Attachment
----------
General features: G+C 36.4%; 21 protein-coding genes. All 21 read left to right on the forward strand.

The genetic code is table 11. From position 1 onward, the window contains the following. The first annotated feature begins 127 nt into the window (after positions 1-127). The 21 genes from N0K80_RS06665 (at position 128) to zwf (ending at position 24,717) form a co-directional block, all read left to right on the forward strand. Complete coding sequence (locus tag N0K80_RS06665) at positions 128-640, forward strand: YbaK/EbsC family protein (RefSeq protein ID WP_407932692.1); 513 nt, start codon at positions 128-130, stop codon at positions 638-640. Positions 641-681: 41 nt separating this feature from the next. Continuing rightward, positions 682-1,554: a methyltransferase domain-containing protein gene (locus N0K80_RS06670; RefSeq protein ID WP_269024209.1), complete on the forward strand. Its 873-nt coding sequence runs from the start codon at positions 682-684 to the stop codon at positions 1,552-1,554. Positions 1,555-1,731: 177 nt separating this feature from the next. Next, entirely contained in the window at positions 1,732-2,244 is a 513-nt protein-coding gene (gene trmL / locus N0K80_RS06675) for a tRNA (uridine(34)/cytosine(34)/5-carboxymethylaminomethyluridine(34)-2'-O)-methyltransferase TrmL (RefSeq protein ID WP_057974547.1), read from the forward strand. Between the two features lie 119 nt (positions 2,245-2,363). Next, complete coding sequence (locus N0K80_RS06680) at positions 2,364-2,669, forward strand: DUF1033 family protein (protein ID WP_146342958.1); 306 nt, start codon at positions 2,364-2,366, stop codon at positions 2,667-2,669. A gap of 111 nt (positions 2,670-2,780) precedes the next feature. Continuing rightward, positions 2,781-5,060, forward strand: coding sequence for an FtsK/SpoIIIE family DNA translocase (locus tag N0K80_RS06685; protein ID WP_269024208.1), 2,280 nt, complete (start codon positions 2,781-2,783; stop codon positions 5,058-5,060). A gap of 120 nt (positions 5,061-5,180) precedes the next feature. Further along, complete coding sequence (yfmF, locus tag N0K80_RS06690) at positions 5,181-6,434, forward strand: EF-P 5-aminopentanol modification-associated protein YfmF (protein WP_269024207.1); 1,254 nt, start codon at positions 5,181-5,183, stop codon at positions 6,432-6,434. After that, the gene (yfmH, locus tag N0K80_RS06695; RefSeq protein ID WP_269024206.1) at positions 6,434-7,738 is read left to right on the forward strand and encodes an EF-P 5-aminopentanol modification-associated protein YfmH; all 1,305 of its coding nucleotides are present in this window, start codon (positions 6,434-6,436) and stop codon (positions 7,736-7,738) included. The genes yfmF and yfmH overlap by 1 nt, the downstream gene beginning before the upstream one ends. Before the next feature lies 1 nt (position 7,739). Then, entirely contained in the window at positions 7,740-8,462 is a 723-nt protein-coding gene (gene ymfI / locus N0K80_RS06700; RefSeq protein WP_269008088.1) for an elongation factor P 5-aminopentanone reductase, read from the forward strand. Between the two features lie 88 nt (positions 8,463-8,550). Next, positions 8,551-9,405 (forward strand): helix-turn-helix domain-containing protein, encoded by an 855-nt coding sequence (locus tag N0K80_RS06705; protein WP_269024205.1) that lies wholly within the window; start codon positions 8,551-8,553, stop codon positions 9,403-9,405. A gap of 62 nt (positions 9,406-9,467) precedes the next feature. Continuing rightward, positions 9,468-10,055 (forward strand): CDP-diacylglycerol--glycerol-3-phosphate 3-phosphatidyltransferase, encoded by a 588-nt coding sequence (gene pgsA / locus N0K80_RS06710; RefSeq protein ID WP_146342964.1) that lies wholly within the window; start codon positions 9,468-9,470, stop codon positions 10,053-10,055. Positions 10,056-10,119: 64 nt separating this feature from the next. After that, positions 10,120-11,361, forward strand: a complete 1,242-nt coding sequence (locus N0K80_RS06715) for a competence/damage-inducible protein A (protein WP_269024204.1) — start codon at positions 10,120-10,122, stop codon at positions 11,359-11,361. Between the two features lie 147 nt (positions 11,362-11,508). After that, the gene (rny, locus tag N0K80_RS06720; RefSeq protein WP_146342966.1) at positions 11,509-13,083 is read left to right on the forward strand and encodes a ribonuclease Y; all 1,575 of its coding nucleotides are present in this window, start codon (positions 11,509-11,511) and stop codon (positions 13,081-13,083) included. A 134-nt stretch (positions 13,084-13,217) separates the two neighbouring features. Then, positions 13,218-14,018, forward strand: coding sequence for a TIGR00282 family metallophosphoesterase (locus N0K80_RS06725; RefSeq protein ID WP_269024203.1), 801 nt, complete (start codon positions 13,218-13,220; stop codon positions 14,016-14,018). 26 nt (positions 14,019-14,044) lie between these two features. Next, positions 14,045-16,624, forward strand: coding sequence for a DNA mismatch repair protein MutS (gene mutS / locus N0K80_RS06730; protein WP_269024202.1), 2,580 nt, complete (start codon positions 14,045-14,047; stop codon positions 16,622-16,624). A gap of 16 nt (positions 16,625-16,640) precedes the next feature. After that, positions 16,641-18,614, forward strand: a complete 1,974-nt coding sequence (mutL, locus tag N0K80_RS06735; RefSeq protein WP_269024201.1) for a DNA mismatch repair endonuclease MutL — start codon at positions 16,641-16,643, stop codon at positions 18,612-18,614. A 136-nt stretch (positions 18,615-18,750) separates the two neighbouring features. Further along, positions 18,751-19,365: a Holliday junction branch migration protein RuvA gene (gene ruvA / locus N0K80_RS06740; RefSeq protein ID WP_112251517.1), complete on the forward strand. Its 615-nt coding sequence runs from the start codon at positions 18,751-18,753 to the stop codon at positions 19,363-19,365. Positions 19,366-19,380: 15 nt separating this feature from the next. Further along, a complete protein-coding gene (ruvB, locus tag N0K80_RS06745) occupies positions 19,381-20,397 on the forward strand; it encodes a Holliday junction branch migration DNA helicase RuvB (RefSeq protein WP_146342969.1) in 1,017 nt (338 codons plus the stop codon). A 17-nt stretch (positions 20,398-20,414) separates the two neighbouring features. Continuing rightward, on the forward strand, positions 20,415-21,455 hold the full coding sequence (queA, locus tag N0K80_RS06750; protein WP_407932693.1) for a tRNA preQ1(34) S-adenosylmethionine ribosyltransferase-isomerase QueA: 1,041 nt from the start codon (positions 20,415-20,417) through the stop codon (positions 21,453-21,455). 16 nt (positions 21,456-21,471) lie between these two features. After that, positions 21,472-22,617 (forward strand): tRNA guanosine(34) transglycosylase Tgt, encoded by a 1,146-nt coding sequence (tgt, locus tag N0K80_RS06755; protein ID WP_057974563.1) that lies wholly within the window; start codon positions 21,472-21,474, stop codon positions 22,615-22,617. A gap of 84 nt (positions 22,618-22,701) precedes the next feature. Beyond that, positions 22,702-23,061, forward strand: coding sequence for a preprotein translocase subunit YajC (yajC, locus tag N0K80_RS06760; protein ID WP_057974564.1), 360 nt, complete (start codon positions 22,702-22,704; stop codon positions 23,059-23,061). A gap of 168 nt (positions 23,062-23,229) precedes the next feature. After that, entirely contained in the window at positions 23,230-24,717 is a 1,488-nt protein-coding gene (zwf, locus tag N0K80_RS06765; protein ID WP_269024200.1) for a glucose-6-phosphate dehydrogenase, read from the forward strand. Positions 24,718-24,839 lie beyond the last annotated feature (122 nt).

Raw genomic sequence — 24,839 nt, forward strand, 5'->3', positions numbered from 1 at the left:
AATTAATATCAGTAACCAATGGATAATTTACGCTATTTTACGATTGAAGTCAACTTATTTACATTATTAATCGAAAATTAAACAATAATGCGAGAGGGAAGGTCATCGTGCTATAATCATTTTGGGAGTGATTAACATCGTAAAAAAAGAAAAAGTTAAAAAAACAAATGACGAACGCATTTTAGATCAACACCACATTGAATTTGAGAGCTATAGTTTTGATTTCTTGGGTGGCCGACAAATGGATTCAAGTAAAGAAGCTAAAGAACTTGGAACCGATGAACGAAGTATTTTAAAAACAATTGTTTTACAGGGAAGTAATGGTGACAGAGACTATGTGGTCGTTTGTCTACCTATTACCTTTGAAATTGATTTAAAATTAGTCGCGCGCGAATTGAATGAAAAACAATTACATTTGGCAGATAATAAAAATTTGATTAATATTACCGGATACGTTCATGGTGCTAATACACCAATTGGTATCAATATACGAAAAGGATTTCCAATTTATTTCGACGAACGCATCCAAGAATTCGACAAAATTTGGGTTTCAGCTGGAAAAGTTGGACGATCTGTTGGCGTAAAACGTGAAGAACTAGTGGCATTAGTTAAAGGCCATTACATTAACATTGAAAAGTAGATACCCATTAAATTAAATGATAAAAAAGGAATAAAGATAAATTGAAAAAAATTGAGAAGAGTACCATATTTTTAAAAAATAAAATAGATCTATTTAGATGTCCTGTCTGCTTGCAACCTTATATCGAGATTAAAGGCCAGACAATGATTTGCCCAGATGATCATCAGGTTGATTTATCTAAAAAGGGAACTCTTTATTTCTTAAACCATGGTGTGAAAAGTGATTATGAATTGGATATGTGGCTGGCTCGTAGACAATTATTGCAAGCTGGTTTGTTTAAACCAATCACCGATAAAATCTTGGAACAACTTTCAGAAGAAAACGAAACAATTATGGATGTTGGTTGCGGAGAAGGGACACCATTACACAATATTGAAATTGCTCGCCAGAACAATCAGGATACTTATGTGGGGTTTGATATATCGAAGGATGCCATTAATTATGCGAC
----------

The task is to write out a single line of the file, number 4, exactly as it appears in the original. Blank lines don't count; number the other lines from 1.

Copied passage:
AATTAATATCAGTAACCAATGGATAATTTACGCTATTTTACGATTGAAGTCAACTTATTTACATTATTAATCGAAAATTAAACAATAATGCGAGAGGGAAGGTCATCGTGCTATAATCATTTTGGGAGTGATTAACATCGTAAAAAAAGAAAAAGTTAAAAAAACAAATGACGAACGCATTTTAGATCAACACCACATTGAATTTGAGAGCTATAGTTTTGATTTCTTGGGTGGCCGACAAATGGATTCAAGTAAAGAAGCTAAAGAACTTGGAACCGATGAACGAAGTATTTTAAAAACAATTGTTTTACAGGGAAGTAATGGTGACAGAGACTATGTGGTCGTTTGTCTACCTATTACCTTTGAAATTGATTTAAAATTAGTCGCGCGCGAATTGAATGAAAAACAATTACATTTGGCAGATAATAAAAATTTGATTAATATTACCGGATACGTTCATGGTGCTAATACACCAATTGGTATCAATATACGAAAAGGATTTCCAATTTATTTCGACGAACGCATCCAAGAATTCGACAAAATTTGGGTTTCAGCTGGAAAAGTTGGACGATCTGTTGGCGTAAAACGTGAAGAACTAGTGGCATTAGTTAAAGGCCATTACATTAACATTGAAAAGTAGATACCCATTAAATTAAATGATAAAAAAGGAATAAAGATAAATTGAAAAAAATTGAGAAGAGTACCATATTTTTAAAAAATAAAATAGATCTATTTAGATGTCCTGTCTGCTTGCAACCTTATATCGAGATTAAAGGCCAGACAATGATTTGCCCAGATGATCATCAGGTTGATTTATCTAAAAAGGGAACTCTTTATTTCTTAAACCATGGTGTGAAAAGTGATTATGAATTGGATATGTGGCTGGCTCGTAGACAATTATTGCAAGCTGGTTTGTTTAAACCAATCACCGATAAAATCTTGGAACAACTTTCAGAAGAAAACGAAACAATTATGGATGTTGGTTGCGGAGAAGGGACACCATTACACAATATTGAAATTGCTCGCCAGAACAATCAGGATACTTATGTGGGGTTTGATATATCGAAGGATGCCATTAATTATGCGAC